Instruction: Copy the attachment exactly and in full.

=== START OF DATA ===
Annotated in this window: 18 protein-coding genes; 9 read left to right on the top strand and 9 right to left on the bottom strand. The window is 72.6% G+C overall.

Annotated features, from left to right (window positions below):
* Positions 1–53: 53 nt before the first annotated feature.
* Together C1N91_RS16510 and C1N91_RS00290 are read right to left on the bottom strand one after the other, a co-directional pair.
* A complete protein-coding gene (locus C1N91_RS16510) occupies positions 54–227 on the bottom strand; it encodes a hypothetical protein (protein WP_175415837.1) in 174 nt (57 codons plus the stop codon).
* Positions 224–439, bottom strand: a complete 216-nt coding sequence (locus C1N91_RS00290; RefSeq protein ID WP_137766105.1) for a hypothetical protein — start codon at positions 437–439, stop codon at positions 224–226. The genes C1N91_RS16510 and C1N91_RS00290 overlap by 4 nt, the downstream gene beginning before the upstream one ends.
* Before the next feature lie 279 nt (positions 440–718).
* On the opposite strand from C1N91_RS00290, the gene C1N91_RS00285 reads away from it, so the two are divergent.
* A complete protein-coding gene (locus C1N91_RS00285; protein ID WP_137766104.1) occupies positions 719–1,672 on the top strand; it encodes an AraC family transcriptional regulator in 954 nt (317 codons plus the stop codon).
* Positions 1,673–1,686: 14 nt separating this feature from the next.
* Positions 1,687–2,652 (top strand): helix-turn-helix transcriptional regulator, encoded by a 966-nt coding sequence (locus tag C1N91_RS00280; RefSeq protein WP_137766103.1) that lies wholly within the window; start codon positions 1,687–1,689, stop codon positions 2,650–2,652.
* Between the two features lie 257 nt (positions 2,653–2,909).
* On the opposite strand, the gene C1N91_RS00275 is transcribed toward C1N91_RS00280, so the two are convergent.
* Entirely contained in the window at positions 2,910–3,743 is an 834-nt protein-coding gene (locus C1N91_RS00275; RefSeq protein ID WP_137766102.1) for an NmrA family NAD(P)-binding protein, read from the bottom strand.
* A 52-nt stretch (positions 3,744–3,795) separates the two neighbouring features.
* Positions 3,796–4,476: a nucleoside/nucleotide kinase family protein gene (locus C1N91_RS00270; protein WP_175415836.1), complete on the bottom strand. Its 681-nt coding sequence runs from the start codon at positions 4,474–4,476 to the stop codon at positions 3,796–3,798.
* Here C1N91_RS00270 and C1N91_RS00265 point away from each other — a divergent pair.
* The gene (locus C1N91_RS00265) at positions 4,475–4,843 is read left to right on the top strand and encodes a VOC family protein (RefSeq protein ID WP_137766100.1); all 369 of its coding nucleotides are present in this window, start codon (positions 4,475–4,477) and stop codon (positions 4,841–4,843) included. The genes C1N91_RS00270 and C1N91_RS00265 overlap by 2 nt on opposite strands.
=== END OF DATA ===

Annotated in this window: 18 protein-coding genes; 9 read left to right on the top strand and 9 right to left on the bottom strand. The window is 72.6% G+C overall.

Annotated features, from left to right (window positions below):
* Positions 1–53: 53 nt before the first annotated feature.
* Together C1N91_RS16510 and C1N91_RS00290 are read right to left on the bottom strand one after the other, a co-directional pair.
* A complete protein-coding gene (locus C1N91_RS16510) occupies positions 54–227 on the bottom strand; it encodes a hypothetical protein (protein WP_175415837.1) in 174 nt (57 codons plus the stop codon).
* Positions 224–439, bottom strand: a complete 216-nt coding sequence (locus C1N91_RS00290; RefSeq protein ID WP_137766105.1) for a hypothetical protein — start codon at positions 437–439, stop codon at positions 224–226. The genes C1N91_RS16510 and C1N91_RS00290 overlap by 4 nt, the downstream gene beginning before the upstream one ends.
* Before the next feature lie 279 nt (positions 440–718).
* On the opposite strand from C1N91_RS00290, the gene C1N91_RS00285 reads away from it, so the two are divergent.
* A complete protein-coding gene (locus C1N91_RS00285; protein ID WP_137766104.1) occupies positions 719–1,672 on the top strand; it encodes an AraC family transcriptional regulator in 954 nt (317 codons plus the stop codon).
* Positions 1,673–1,686: 14 nt separating this feature from the next.
* Positions 1,687–2,652 (top strand): helix-turn-helix transcriptional regulator, encoded by a 966-nt coding sequence (locus tag C1N91_RS00280; RefSeq protein WP_137766103.1) that lies wholly within the window; start codon positions 1,687–1,689, stop codon positions 2,650–2,652.
* Between the two features lie 257 nt (positions 2,653–2,909).
* On the opposite strand, the gene C1N91_RS00275 is transcribed toward C1N91_RS00280, so the two are convergent.
* Entirely contained in the window at positions 2,910–3,743 is an 834-nt protein-coding gene (locus C1N91_RS00275; RefSeq protein ID WP_137766102.1) for an NmrA family NAD(P)-binding protein, read from the bottom strand.
* A 52-nt stretch (positions 3,744–3,795) separates the two neighbouring features.
* Positions 3,796–4,476: a nucleoside/nucleotide kinase family protein gene (locus C1N91_RS00270; protein WP_175415836.1), complete on the bottom strand. Its 681-nt coding sequence runs from the start codon at positions 4,474–4,476 to the stop codon at positions 3,796–3,798.
* Here C1N91_RS00270 and C1N91_RS00265 point away from each other — a divergent pair.
* The gene (locus C1N91_RS00265) at positions 4,475–4,843 is read left to right on the top strand and encodes a VOC family protein (RefSeq protein ID WP_137766100.1); all 369 of its coding nucleotides are present in this window, start codon (positions 4,475–4,477) and stop codon (positions 4,841–4,843) included. The genes C1N91_RS00270 and C1N91_RS00265 overlap by 2 nt on opposite strands.